St Thomas More RC Primary School, Hull ~ Day 2

| March 8, 2013 | 4 Comments 

A great 2nd day at St Thomas More RC Primary School, & a chance to extend, & develop some ideas from yesterday. We had superb fun, exploring virtual worlds we visited, but also everything from hotseating, active listening, to developing open questioning.

The best way of getting children involved in acting out a role in a game, is to ask them if they are “up for a challenge”, it seems. We try to avoid “telling them information”, as they might be worried about remembering and getting it accurate. It is more about finding ways to develop, unexpected, confidence in tackling an unknown challenge. There are often surprises for all involved.

We encourage children, quickly, to imagine they are dressed in some appropriate clothes and, maybe, have dirt under their fingernails (if they are a gardener let’s say). When we ask “Would you like to meet the…? Would you? Would you?” the response is always an emphatic “Yesssssss! Pleeeeease!”.

When the announcement “Well, ladies and gentlemen, here… they.. are…” comes, the child who is going to spring forth from the crowd and “become” a believable character, might have been feeling anxious, but this moment of magic seems to get many past that moment, and in to a place where they can come up and surprise themselves, let alone the people around them.

The announcement seems to work best without looking at the person, who has been sat there waiting to emerge from amidst their startled classmates. Instead, a round of applause directed at the scene itself seems to build more confidence, as the character appears, almost by magic. It is even more effective, if you get the child realises they don’t have to take the most direct route out to the front. Rather, to take a slightly torturous path around the tables, adding to the air of mystery.

Some children can be a bit nervous, of course. They are the ones who we normally want to enable to rise to this challenge. So, game show techniques come in handy. ” A ripple please, ladies and gentlemen, for…the Fazackerly Sisters.” 99% of the time, “The Fazackerly Sisters” find themselves magically standing up, coming out the front, and mysteriously transforming in to a couple of old matronly ladies who inhabit this landscape.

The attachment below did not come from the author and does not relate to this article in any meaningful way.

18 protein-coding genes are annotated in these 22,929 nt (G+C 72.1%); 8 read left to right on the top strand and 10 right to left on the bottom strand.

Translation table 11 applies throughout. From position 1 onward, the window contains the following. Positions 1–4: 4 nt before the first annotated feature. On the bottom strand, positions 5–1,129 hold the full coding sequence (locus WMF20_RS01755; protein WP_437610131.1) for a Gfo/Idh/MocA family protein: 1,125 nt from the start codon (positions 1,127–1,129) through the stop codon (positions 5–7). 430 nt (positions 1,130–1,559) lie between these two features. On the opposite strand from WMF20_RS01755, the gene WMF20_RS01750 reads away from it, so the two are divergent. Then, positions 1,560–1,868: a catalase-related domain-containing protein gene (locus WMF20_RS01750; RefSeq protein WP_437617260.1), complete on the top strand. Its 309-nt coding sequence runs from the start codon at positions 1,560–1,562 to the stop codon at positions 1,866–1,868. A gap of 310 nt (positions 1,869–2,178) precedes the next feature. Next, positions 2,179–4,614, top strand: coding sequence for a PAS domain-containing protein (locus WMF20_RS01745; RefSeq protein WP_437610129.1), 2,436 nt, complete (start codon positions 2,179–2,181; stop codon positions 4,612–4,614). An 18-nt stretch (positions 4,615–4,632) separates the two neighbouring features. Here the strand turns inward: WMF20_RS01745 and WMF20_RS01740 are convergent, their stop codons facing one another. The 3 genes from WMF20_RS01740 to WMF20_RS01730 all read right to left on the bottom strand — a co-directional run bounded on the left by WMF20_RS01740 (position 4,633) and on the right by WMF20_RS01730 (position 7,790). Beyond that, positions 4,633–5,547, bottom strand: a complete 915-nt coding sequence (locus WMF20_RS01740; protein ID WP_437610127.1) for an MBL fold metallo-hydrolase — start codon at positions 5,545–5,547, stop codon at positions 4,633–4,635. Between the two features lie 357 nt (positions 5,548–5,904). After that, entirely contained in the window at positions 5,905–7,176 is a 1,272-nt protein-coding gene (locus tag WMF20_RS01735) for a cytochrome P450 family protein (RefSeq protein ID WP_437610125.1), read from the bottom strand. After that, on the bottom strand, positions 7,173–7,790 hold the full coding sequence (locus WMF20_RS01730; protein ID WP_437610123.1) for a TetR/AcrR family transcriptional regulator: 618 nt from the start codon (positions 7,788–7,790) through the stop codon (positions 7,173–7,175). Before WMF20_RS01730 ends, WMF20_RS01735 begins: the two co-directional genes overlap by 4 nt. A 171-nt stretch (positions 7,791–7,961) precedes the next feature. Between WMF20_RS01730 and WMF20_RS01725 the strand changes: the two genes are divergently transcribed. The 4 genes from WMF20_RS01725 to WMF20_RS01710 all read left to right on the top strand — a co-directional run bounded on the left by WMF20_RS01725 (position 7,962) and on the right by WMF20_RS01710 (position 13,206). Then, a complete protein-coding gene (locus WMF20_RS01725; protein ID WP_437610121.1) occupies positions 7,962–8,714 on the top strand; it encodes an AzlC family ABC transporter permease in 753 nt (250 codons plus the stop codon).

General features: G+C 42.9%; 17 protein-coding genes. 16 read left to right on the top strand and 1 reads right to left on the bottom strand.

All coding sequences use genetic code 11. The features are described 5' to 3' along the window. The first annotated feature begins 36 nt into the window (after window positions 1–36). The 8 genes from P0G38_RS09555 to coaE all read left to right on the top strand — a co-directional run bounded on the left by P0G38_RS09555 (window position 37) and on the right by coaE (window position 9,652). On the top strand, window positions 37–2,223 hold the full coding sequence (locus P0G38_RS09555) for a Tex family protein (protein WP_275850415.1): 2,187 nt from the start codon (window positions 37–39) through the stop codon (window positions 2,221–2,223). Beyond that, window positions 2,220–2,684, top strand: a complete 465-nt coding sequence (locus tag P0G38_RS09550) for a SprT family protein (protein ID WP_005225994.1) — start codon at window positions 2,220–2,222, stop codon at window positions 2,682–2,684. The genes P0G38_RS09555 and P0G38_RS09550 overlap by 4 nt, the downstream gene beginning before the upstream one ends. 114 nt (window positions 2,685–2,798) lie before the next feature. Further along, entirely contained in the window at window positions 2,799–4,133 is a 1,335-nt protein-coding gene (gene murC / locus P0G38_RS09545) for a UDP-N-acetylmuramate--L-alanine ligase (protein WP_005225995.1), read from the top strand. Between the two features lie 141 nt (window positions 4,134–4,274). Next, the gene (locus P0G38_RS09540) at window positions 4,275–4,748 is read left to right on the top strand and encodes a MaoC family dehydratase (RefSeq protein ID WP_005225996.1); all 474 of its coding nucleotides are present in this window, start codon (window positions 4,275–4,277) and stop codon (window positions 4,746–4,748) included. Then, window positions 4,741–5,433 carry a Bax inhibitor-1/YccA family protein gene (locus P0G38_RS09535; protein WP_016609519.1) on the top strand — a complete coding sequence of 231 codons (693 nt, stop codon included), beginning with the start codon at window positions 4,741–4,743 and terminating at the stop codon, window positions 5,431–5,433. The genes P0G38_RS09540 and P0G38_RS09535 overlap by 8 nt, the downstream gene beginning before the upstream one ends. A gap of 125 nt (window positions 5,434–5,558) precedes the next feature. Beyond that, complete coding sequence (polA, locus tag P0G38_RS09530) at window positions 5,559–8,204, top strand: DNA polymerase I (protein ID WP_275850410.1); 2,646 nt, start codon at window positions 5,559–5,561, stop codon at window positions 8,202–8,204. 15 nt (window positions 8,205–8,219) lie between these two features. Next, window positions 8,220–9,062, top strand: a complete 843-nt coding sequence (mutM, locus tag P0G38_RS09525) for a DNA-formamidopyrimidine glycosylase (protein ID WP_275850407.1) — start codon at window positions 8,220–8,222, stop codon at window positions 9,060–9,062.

We could have had many more today. The children acted out roles, independently, and questioned each other about life in this environ. Builders, fishermen, artists, writers, and so many more, shared tales of their histories in this wondrous landscape.

Today, some adopted names similar to the characters in that fabulous book Things People Do by Anne Civardi, and one of the best illustrators ever, the sadly missed, Stephen Cartwright. Names like Manuel Laber, the builder; Penny Sillin, the doctor; Les Chatter, a teacher; Honor Toze, a ballet dancer; and Mayor Naze.

Well done all today for your joyous, inventive, special and imaginative word, and role, play.

Category: 1) Events and Training days

Comments (4)

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  1. Sam McTeare says:

    Once again to Tim and Sarah a huge thank you! Another inspiring day for staff and children alike. Truly wonderful to see the children’s faces as they laughed, gasped and listened to each other. Watching children, who are normally reticent, having a go was brilliant. I know the children in my class are inspired and eager for more exploring and writing.

  2. Tim says:

    Thanks Sam
    We really enjoyed our two days at Thomas More. The children, and staff, were all “up for challenges, and shoed great style in everything they did.
    Keep up the great learning and teaching.
    We would love to hear what you get up to next
    😀

  3. Collette Braithwaite (Foundation Governor) says:

    WOW! I am always hugely humbled to witness the effects of creative and intuitive teaching on our young people – the way it seems to bring them to life. This session certainly packed a powerful ‘life-bringing’ punch! I vividly remember a particularly shy and nervous boy being liberated from his creative fears through a super ‘challenge’ – he was fit to burst with pride at his achievement!

    Your visit to our School has clearly touched many people, children and staff alike, in a hugely positive and inspiring way and I’m sure will help us to reap many rewards. Despite the pressure of an increasingly tenacious and bullying Ofsted, it’s good to know that the future is bright!

  4. Tim says:

    Wow! Indeed Collette
    Thank you for your very thoughtful feedback
    As a governor, you already have a right to feel very proud of the colleagues, and children, at St Thomas More. A wonderful bunch
    We hope they now have a few more tools, and ideas, to add to their collection
    We would love to know how things go
    Thanks again
    Keep in touch
    Tim and Sarah

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